To meet unprecedented consumer demand, companies suspended and ultimately eliminated several slower-moving products to create efficiency in the supply chain. Arguably, the byproduct opened a clear runway for product innovation beyond jus products or flavors. In fact, companies suggest considering a variety of topics like occasions; sustainability; transparency; health and well-being; partnerships; e-commerce engagement; and social media where innovation can enhance private brand appeal, build loyalty, and drive sales.
As private brands continue to grow into robust brands in their own right, it’s more important than ever to get the word out to shoppers. Retailers must be creative and use the tools they have within their arsenal, since marketing budgets and merchandising strategies are managed differently than large, national brands. We are also reminded that food retailers already employ the largest salesforce: Their store associates serve as ambassadors of their private brand programs.
One hundred percent of retailers surveyed in our Power of Private Brands report said it would have a “major impact” if store associates became more engaged. That stunning level of agreement is rare and needs to be taken very seriously, especially since most respondents — 65% — said store associates are only currently somewhat engaged with private brands.
It’s important to consider what store associates need to know about private brands in order to advocate for their adoption. The future of private brands suggests new ways of thinking and aligning with the shopper, and we encourage senior executives to consider these approaches for 2021 strategic planning. We learned in FMI research that it remains crucial to put both talent and resources against growing equity in private brands in order to continue the growth afforded by the pandemic.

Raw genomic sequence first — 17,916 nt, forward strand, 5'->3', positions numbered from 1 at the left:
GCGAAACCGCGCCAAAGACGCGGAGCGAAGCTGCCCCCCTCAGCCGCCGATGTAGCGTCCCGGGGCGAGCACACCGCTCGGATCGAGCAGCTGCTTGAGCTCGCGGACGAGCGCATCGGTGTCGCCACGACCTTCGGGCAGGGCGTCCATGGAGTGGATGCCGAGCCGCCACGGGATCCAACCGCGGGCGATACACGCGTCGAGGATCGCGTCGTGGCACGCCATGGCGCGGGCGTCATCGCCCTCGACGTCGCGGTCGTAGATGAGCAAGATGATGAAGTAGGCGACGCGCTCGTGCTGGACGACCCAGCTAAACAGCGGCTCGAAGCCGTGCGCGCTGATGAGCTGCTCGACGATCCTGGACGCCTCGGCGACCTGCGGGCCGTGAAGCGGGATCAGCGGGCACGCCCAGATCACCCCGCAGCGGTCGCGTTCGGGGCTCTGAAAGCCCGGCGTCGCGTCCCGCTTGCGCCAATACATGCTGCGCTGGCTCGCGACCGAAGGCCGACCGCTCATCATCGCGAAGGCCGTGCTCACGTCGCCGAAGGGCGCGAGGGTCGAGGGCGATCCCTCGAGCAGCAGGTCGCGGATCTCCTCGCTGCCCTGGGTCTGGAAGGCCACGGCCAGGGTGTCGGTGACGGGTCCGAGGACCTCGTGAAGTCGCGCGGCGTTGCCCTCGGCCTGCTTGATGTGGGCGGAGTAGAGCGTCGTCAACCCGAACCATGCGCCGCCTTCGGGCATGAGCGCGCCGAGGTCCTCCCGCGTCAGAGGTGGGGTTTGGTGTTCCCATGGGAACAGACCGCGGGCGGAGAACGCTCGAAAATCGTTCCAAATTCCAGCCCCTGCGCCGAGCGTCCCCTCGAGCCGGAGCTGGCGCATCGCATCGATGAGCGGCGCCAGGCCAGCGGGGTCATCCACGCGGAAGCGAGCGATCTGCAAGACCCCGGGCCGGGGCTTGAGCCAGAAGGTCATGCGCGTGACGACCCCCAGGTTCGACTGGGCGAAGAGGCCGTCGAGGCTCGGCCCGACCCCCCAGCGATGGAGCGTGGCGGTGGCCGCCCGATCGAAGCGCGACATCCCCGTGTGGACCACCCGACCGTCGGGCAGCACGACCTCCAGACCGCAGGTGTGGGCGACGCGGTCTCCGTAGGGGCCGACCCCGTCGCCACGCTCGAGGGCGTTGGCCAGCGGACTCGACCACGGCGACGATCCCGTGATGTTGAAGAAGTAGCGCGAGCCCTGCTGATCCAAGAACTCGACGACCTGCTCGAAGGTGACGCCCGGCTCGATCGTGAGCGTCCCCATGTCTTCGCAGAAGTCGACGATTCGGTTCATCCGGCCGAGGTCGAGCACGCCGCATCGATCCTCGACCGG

Sarah Stieby, marketing manager for Fresh-Lock Zipper, Presto Products Private labels have a huge opportunity to win with guests by taking a leading role in sustainable packaging, the demand for which has been growing year over year.
Retailers are in a unique position to create a drop-off program and use a multi-touchpoint platform to educate consumers on how to use it. This can be achieved by including clear instructions and icons on packaging that are tied to drop-off bins, store signage, reusable shopping bags, and even rewards programs and campaigns. These instructions can give consumers the knowledge and incentive to properly recycle sustainable materials like flexible packaging.
Many store brands already have these types of programs in place, which is fantastic, but now is the time to shine a light on them to increase participation. When eco-conscious consumers feel they are helping the cause, they will share their experience with others and drive repeat business and consumer participation. Retailers can enjoy this as well as a smaller carbon footprint, thanks to better packaging materials and more recycling through their program.
By creating these types of programs, and educating consumers about sustainable packaging options, private label brands could actually see a circular economy and likely influence national brands to follow.